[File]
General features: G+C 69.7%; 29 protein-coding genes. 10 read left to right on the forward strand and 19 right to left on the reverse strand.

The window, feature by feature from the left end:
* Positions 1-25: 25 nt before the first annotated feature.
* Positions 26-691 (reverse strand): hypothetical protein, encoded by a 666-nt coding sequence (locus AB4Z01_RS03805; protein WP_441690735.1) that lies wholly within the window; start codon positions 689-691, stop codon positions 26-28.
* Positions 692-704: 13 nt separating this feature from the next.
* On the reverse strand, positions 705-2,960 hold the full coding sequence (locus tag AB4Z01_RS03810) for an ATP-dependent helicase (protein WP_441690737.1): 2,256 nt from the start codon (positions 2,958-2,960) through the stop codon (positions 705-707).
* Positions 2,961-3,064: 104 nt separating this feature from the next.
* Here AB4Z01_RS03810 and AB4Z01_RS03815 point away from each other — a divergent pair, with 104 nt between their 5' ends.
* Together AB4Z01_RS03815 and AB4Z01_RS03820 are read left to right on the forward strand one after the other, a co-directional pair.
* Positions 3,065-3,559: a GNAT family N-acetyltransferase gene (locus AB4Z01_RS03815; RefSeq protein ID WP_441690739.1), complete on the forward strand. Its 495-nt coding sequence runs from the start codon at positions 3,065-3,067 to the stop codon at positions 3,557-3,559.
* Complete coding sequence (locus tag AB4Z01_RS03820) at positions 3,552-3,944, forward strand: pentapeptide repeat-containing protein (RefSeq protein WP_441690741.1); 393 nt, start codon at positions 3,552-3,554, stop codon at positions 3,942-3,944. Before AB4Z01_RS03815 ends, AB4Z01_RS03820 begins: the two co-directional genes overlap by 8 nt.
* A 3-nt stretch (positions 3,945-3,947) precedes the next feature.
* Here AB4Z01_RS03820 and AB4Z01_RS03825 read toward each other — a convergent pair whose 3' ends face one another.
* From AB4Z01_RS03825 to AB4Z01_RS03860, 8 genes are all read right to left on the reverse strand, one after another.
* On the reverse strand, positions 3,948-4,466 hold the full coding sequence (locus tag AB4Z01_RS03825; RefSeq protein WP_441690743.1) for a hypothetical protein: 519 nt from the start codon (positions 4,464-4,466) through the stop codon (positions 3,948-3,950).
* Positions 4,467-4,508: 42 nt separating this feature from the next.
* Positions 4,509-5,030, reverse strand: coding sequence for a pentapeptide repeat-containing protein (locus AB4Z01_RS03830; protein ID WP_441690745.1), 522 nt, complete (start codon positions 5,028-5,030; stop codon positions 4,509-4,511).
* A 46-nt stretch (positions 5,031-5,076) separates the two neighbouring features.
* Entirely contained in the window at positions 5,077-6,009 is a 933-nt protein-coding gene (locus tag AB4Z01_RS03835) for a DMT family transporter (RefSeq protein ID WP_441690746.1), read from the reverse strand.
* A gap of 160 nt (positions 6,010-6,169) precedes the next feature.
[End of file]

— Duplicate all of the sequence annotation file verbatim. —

General features: G+C 69.7%; 29 protein-coding genes. 10 read left to right on the forward strand and 19 right to left on the reverse strand.

The window, feature by feature from the left end:
* Positions 1-25: 25 nt before the first annotated feature.
* Positions 26-691 (reverse strand): hypothetical protein, encoded by a 666-nt coding sequence (locus AB4Z01_RS03805; protein WP_441690735.1) that lies wholly within the window; start codon positions 689-691, stop codon positions 26-28.
* Positions 692-704: 13 nt separating this feature from the next.
* On the reverse strand, positions 705-2,960 hold the full coding sequence (locus tag AB4Z01_RS03810) for an ATP-dependent helicase (protein WP_441690737.1): 2,256 nt from the start codon (positions 2,958-2,960) through the stop codon (positions 705-707).
* Positions 2,961-3,064: 104 nt separating this feature from the next.
* Here AB4Z01_RS03810 and AB4Z01_RS03815 point away from each other — a divergent pair, with 104 nt between their 5' ends.
* Together AB4Z01_RS03815 and AB4Z01_RS03820 are read left to right on the forward strand one after the other, a co-directional pair.
* Positions 3,065-3,559: a GNAT family N-acetyltransferase gene (locus AB4Z01_RS03815; RefSeq protein ID WP_441690739.1), complete on the forward strand. Its 495-nt coding sequence runs from the start codon at positions 3,065-3,067 to the stop codon at positions 3,557-3,559.
* Complete coding sequence (locus tag AB4Z01_RS03820) at positions 3,552-3,944, forward strand: pentapeptide repeat-containing protein (RefSeq protein WP_441690741.1); 393 nt, start codon at positions 3,552-3,554, stop codon at positions 3,942-3,944. Before AB4Z01_RS03815 ends, AB4Z01_RS03820 begins: the two co-directional genes overlap by 8 nt.
* A 3-nt stretch (positions 3,945-3,947) precedes the next feature.
* Here AB4Z01_RS03820 and AB4Z01_RS03825 read toward each other — a convergent pair whose 3' ends face one another.
* From AB4Z01_RS03825 to AB4Z01_RS03860, 8 genes are all read right to left on the reverse strand, one after another.
* On the reverse strand, positions 3,948-4,466 hold the full coding sequence (locus tag AB4Z01_RS03825; RefSeq protein WP_441690743.1) for a hypothetical protein: 519 nt from the start codon (positions 4,464-4,466) through the stop codon (positions 3,948-3,950).
* Positions 4,467-4,508: 42 nt separating this feature from the next.
* Positions 4,509-5,030, reverse strand: coding sequence for a pentapeptide repeat-containing protein (locus AB4Z01_RS03830; protein ID WP_441690745.1), 522 nt, complete (start codon positions 5,028-5,030; stop codon positions 4,509-4,511).
* A 46-nt stretch (positions 5,031-5,076) separates the two neighbouring features.
* Entirely contained in the window at positions 5,077-6,009 is a 933-nt protein-coding gene (locus tag AB4Z01_RS03835) for a DMT family transporter (RefSeq protein ID WP_441690746.1), read from the reverse strand.
* A gap of 160 nt (positions 6,010-6,169) precedes the next feature.